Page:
Angela Woodhouse, Between, Studio Theatre, Central Saint Martins, November 7
Stine Nilsen in Between (photo: Hugo Glendinning)
There are two kinds of perception in Angela Woodhouse’s Between: that of events at our own human scale and that of an intimate aural, visual and sensual kind. These broadly reflect the respective artistic disciplines of the two collaborators; Woodhouse in dance and Caroline Broadhead in textiles and jewellery. The challenge of creating a work based on these different ways of seeing is the space in which it is performed: theatre is designed to enlarge the small into something heroic whereas a gallery space is conceived around our relationship with what is small and can be observed up close. Between, which has been performed in both kinds of environment, requires elements of each but I suspect the Studio Theatre — a rather cavernous black box with black hangings that have been drawn in to reduce its scale — is not entirely comfortable in its intimacy.
Lying on the floor as we enter the dimmed space is a body under a coat; our small group gathers round, not knowing quite what to expect. Darkness descends and a small light picks out a pair of feet traveling upright under the coat into invisibility and silence. From the same direction comes the sound of a rustling material that manifests under an intense halogen beam as an animated coat isolated against the blackness, a magical image that attunes our senses to a disembodied human scale. Between is a series of such sensory adventures creating an intimate relationship between the three dancers (Stine Nilsen, David McCormick and Martina Conti) and the standing or ambulatory audience that is both observer and participant. The role of the dancers with their pared-down gestures and calm, controlled movement slows down time and increases our powers of perception, leaving us somewhere in between theatrical experience and the intimacy of our own space, between the known and the unknown, light and dark, comfort and discomfort, clarity and obfuscation.
Nilsen in a diaphanous black gown moves silently into an arena of light. Conti sidles up to her, puts her arm in Nilsen’s sleeve, then the other, slipping the garment deftly off Nilsen’s shoulders onto her self; we are voyeurs in an intimate act. The two women take turns removing and replacing the gown, accelerating the seamless transference like a dynamic sculpture. Nilsen takes a hand to her necklace and pulls it hard. It breaks and the pearls scuttle on the floor. Our aural concentration kicks in with the sudden stillness of the moment. McCormick gives Conti a similar necklace but holds on to it as they pull away from each other, stretching it to the limits of its elasticity; the sense of expectation in the space is palpable. Conti finally reclaims the necklace as she approaches McCormick with a smile and puts it on the floor while McCormick moves towards a square of light projected on to someone’s pocket. He puts his hand in the beam of light to reveal a filigree pattern of gold leaf on the inside of his hand like a decoration or a mark, shining and glinting as he turns his hand slowly, following the light’s moving path until it is extinguished.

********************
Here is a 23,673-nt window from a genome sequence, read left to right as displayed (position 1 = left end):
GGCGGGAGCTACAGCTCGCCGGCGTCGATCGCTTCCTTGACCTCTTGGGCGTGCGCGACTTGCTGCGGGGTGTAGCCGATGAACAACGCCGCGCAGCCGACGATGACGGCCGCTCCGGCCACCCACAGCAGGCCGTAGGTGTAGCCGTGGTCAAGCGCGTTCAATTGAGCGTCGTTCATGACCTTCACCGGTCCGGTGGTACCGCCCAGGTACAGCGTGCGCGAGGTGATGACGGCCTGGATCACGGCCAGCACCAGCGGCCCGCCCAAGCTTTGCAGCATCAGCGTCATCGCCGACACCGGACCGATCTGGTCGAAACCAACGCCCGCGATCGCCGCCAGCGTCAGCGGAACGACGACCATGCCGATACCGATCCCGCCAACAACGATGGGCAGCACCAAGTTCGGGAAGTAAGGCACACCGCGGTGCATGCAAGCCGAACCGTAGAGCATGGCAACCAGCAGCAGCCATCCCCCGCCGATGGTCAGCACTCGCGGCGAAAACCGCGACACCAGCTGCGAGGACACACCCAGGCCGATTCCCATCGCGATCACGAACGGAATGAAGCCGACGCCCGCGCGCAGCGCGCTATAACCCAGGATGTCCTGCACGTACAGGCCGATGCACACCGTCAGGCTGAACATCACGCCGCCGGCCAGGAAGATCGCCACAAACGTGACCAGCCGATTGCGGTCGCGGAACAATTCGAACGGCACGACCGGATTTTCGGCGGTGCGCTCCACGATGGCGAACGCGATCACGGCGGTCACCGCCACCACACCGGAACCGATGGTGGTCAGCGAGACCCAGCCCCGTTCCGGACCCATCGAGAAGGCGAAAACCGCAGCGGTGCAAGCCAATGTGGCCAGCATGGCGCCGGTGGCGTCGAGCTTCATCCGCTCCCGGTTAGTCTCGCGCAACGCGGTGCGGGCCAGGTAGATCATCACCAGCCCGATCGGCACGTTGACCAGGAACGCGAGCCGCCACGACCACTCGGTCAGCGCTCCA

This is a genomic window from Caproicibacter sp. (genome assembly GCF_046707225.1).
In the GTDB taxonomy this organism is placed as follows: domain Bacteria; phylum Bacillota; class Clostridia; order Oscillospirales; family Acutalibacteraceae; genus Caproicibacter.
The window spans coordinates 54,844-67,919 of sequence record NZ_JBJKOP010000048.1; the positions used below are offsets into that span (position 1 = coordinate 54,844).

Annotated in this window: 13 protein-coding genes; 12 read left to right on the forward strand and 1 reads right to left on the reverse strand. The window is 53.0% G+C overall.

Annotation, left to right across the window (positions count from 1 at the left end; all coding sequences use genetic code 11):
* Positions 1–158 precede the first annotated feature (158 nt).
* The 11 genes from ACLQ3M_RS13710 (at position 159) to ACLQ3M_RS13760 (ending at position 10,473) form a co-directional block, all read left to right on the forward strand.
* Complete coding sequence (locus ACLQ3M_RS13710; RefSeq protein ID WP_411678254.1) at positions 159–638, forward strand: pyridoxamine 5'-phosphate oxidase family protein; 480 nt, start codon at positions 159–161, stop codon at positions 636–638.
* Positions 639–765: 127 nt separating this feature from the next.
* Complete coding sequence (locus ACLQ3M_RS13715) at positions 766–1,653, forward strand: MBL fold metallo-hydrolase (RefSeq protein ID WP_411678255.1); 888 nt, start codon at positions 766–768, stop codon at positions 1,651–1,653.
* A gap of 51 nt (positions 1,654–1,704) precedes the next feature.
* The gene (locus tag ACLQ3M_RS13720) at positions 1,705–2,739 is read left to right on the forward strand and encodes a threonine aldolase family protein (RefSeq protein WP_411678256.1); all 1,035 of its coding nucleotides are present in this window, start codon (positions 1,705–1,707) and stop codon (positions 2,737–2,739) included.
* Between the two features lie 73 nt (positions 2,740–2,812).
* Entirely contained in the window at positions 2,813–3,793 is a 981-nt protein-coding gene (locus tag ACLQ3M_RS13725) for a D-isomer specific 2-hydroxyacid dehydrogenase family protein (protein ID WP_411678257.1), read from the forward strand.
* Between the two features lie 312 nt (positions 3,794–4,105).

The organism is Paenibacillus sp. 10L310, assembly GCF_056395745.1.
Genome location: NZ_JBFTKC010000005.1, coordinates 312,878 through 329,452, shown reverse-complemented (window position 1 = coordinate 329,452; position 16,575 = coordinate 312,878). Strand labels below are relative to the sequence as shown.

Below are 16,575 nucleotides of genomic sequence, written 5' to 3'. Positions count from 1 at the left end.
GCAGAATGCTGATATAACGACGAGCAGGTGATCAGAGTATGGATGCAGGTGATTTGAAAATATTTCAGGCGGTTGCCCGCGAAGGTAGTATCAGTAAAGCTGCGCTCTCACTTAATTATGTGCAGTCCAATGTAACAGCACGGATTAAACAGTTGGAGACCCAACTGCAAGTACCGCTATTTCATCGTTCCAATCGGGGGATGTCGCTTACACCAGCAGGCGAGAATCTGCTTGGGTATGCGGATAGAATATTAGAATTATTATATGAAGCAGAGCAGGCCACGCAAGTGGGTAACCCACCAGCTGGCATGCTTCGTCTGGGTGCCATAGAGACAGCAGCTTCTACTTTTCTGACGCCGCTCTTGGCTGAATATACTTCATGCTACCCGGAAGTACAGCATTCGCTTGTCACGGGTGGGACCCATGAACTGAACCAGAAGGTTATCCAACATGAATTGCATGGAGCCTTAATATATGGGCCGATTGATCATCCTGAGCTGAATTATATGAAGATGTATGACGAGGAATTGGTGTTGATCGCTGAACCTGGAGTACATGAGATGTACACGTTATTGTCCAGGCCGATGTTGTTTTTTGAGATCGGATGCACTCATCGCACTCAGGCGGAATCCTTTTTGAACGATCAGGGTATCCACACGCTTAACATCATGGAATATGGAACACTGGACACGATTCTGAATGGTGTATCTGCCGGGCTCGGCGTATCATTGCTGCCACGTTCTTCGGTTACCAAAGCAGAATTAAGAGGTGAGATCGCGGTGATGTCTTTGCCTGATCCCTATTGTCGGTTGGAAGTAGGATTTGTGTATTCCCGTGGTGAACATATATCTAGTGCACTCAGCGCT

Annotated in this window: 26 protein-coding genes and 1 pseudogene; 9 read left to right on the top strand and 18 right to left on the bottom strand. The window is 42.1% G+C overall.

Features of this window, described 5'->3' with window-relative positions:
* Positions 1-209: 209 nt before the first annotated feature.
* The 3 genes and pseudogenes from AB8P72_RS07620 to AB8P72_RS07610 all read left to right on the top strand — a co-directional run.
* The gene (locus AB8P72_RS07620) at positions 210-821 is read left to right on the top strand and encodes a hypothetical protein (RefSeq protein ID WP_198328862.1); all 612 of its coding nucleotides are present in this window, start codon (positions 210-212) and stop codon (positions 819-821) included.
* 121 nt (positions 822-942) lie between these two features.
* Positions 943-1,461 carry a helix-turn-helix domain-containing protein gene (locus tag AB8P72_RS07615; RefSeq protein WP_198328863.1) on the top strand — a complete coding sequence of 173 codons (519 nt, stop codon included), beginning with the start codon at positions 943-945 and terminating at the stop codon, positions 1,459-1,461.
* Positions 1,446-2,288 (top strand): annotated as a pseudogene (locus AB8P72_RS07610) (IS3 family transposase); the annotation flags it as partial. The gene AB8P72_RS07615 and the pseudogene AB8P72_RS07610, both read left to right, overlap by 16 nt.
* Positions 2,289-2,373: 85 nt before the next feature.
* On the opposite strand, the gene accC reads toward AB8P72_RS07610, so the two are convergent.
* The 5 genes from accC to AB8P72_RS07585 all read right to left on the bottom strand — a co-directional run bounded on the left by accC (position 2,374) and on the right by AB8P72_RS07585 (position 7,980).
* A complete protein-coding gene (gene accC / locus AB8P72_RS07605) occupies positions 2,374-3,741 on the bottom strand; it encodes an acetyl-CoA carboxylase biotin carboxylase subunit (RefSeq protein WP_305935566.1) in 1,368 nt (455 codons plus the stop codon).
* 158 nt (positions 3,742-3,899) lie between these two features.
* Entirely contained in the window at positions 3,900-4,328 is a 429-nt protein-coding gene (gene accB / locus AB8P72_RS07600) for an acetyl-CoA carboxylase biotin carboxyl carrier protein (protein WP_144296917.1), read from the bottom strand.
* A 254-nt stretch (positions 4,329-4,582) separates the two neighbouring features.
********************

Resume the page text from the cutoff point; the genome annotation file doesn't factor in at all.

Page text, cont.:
Conti and Nilsen embrace without quite touching, like a form within a form. They select a member of the audience to include within their enfolding arms and choose my daughter. It is an arbitrary choice, but the confluence of time and place in this encounter is profoundly moving for me, highlighting one of the key elements in the work: pinpointing a privileged relationship between the lives of the performers and the lives of those attending.
McCormick stands among us with his arms raised, walking forward with space as his partner and returning to repeat the same meditation three times, without conclusion. Conti approaches a man to touch hands. McCormick circles Conti in slow motion, drawing her into a gentle, spiraling dance, chest to chest, arms to head, like two docile stags with locked horns. Conti circles away but moves back to McCormick whose hand is behind him like an angel’s wing. She pushes on his outstretched arm as if on a turnstile, but it is he who spins off. Nilsen leaves, leaving Conti in place withdrawing her arm from one sleeve of her sweater, then the other, her fingers slowly disappearing in the light. It appears she is turning her sweater back to front but then she takes out her slip from underneath, offers it to the woman in front of her and leaves. Nilsen returns to reveal a pattern of gold on her forearm. She takes the arm of a young woman and by gently rubbing their two arms together attempts to transfer the gold as a ritual gift. After Nilsen leaves, the young woman shakes her arm as if waking from a dream.